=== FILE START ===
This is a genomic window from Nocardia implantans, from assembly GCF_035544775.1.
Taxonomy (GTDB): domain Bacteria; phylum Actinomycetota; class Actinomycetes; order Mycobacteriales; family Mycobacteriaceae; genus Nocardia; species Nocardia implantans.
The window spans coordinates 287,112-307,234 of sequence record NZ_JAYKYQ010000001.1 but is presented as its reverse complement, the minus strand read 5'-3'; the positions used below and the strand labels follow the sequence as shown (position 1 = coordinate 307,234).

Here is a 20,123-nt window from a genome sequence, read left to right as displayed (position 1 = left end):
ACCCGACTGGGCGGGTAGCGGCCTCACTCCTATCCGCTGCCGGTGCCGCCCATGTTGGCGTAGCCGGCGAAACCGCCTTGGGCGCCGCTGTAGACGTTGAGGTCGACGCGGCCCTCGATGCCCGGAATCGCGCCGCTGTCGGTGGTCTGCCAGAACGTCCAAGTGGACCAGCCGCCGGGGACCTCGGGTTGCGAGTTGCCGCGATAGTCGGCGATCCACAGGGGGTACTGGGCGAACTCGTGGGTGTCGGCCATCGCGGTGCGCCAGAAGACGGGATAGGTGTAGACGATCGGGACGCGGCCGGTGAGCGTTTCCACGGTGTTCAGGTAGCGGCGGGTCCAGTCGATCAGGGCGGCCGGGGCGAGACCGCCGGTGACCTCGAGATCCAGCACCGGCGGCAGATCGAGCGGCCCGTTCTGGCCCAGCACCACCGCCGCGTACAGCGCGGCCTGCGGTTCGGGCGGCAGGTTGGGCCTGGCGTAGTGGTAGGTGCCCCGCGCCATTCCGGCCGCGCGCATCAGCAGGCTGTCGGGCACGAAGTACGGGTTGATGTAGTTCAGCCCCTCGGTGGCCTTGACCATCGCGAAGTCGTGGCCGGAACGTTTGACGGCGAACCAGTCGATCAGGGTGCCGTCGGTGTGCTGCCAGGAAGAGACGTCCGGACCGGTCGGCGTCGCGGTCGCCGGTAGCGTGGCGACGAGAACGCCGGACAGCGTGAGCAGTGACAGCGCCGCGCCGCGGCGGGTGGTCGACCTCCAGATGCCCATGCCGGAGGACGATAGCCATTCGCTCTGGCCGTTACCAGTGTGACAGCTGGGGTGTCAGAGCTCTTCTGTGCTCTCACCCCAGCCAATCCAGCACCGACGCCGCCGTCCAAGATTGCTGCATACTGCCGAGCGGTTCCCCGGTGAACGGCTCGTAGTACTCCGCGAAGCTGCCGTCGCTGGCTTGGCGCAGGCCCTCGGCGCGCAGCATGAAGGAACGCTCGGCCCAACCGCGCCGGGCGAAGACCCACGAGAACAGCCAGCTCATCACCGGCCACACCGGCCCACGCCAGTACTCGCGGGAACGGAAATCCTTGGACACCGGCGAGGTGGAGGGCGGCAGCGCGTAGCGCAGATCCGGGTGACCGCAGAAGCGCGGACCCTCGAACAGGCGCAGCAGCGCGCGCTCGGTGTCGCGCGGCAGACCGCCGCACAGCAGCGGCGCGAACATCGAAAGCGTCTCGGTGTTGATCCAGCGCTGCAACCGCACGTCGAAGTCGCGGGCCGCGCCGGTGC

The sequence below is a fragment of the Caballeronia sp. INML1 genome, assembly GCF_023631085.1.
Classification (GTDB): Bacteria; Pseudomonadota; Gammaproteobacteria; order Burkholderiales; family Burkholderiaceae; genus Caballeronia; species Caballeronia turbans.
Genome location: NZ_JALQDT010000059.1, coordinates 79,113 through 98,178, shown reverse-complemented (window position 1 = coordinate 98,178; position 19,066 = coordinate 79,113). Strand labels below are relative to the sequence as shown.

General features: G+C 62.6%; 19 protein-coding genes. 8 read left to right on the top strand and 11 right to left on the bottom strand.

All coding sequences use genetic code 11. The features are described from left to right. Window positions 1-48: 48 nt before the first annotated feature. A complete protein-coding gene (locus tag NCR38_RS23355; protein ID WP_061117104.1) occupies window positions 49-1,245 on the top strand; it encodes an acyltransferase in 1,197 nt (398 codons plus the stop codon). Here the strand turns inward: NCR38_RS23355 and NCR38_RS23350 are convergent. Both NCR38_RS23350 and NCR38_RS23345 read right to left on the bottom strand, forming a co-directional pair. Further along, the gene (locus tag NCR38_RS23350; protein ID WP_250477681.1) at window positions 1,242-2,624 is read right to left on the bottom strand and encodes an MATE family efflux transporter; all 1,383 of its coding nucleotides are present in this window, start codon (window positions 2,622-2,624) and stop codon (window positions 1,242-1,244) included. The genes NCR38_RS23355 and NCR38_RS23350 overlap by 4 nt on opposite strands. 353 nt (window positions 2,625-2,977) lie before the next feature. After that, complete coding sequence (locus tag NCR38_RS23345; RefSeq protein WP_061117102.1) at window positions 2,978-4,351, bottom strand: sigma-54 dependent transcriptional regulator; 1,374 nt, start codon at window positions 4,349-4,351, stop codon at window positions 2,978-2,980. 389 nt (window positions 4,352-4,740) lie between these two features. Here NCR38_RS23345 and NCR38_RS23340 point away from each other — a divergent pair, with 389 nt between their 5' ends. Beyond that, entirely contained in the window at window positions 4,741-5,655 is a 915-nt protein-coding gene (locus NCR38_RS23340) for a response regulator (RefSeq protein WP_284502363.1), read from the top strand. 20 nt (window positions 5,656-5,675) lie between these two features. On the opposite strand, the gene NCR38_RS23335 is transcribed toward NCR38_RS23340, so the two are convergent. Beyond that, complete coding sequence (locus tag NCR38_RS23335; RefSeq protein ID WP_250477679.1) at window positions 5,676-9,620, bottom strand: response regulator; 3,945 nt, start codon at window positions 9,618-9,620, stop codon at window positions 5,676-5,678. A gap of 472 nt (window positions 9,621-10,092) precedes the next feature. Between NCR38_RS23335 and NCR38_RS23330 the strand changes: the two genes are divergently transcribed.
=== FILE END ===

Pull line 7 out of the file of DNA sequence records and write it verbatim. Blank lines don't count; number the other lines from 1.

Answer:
Classification (GTDB): Bacteria; Pseudomonadota; Gammaproteobacteria; order Burkholderiales; family Burkholderiaceae; genus Caballeronia; species Caballeronia turbans.